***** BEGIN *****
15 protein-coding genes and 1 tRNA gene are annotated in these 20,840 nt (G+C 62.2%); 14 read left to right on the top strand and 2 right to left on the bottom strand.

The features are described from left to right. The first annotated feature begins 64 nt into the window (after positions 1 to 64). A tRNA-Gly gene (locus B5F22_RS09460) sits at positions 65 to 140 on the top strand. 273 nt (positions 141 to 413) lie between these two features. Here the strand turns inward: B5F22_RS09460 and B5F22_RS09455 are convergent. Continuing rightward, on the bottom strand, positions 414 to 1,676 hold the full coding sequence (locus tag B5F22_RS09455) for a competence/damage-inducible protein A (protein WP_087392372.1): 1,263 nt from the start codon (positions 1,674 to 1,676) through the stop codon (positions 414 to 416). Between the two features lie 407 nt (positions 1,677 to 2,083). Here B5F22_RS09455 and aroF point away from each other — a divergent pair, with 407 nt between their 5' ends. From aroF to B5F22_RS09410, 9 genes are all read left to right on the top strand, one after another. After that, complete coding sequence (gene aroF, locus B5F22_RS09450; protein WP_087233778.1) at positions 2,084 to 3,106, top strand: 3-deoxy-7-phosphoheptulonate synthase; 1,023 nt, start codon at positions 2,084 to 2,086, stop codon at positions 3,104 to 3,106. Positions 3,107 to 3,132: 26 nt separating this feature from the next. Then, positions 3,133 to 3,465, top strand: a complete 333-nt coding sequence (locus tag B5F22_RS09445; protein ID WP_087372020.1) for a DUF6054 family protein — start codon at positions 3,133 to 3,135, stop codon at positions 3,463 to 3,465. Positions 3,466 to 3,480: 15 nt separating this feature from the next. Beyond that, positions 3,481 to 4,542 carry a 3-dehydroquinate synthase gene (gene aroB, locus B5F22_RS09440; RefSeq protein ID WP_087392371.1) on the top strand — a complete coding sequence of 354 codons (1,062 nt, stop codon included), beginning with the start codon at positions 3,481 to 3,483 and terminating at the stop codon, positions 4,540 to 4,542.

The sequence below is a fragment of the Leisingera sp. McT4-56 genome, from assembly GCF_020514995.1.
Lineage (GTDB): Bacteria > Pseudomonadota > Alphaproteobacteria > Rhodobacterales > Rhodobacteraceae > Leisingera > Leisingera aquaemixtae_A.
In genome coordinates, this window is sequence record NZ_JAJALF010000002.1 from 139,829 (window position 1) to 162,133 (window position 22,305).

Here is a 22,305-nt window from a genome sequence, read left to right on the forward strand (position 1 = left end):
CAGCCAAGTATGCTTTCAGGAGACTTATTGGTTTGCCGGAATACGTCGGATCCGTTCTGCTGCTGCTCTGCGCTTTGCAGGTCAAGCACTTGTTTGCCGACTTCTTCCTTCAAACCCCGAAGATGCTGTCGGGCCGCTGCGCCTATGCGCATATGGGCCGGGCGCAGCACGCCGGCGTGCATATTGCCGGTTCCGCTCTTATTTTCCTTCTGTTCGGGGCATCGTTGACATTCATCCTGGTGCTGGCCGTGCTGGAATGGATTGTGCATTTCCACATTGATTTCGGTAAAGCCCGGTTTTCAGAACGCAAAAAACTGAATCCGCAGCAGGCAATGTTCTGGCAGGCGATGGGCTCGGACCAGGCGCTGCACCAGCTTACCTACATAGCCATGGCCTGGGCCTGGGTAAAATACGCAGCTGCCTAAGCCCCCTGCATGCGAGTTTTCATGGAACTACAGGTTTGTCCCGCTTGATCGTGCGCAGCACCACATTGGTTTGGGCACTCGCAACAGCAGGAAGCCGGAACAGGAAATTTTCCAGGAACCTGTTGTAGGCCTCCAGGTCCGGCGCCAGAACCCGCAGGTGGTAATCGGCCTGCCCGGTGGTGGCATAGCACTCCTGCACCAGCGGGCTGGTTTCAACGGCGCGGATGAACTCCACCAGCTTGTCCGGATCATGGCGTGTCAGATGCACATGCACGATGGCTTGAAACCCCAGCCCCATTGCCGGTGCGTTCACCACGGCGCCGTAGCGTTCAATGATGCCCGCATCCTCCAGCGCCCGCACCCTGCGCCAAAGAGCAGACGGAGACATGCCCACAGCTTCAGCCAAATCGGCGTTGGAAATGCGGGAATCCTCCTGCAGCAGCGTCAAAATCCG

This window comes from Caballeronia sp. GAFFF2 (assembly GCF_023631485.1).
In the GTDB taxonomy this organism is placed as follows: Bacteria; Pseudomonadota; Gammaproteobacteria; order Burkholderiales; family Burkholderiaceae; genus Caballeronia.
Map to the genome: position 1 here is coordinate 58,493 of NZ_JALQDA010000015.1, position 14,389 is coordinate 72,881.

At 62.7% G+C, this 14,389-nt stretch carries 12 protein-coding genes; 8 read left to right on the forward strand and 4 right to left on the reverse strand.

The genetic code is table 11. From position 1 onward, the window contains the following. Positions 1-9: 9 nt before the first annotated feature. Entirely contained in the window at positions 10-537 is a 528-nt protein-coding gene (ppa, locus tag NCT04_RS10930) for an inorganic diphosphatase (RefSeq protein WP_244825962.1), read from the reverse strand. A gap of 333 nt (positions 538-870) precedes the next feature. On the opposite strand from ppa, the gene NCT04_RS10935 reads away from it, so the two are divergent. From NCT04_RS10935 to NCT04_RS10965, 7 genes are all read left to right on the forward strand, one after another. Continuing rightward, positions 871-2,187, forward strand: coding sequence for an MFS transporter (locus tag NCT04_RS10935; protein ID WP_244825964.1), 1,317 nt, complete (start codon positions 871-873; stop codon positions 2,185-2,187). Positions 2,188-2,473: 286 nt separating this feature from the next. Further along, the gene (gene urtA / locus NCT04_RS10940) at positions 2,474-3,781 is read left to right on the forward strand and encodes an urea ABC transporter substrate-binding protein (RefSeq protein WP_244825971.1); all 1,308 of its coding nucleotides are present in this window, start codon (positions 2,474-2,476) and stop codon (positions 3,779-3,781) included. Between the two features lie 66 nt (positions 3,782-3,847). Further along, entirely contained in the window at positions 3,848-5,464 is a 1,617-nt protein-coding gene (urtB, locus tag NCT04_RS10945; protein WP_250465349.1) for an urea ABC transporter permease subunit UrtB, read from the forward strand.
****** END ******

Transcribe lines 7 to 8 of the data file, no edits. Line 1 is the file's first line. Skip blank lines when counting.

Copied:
CAGCCAAGTATGCTTTCAGGAGACTTATTGGTTTGCCGGAATACGTCGGATCCGTTCTGCTGCTGCTCTGCGCTTTGCAGGTCAAGCACTTGTTTGCCGACTTCTTCCTTCAAACCCCGAAGATGCTGTCGGGCCGCTGCGCCTATGCGCATATGGGCCGGGCGCAGCACGCCGGCGTGCATATTGCCGGTTCCGCTCTTATTTTCCTTCTGTTCGGGGCATCGTTGACATTCATCCTGGTGCTGGCCGTGCTGGAATGGATTGTGCATTTCCACATTGATTTCGGTAAAGCCCGGTTTTCAGAACGCAAAAAACTGAATCCGCAGCAGGCAATGTTCTGGCAGGCGATGGGCTCGGACCAGGCGCTGCACCAGCTTACCTACATAGCCATGGCCTGGGCCTGGGTAAAATACGCAGCTGCCTAAGCCCCCTGCATGCGAGTTTTCATGGAACTACAGGTTTGTCCCGCTTGATCGTGCGCAGCACCACATTGGTTTGGGCACTCGCAACAGCAGGAAGCCGGAACAGGAAATTTTCCAGGAACCTGTTGTAGGCCTCCAGGTCCGGCGCCAGAACCCGCAGGTGGTAATCGGCCTGCCCGGTGGTGGCATAGCACTCCTGCACCAGCGGGCTGGTTTCAACGGCGCGGATGAACTCCACCAGCTTGTCCGGATCATGGCGTGTCAGATGCACATGCACGATGGCTTGAAACCCCAGCCCCATTGCCGGTGCGTTCACCACGGCGCCGTAGCGTTCAATGATGCCCGCATCCTCCAGCGCCCGCACCCTGCGCCAAAGAGCAGACGGAGACATGCCCACAGCTTCAGCCAAATCGGCGTTGGAAATGCGGGAATCCTCCTGCAGCAGCGTCAAAATCCG

This window comes from Caballeronia sp. GAFFF2 (assembly GCF_023631485.1).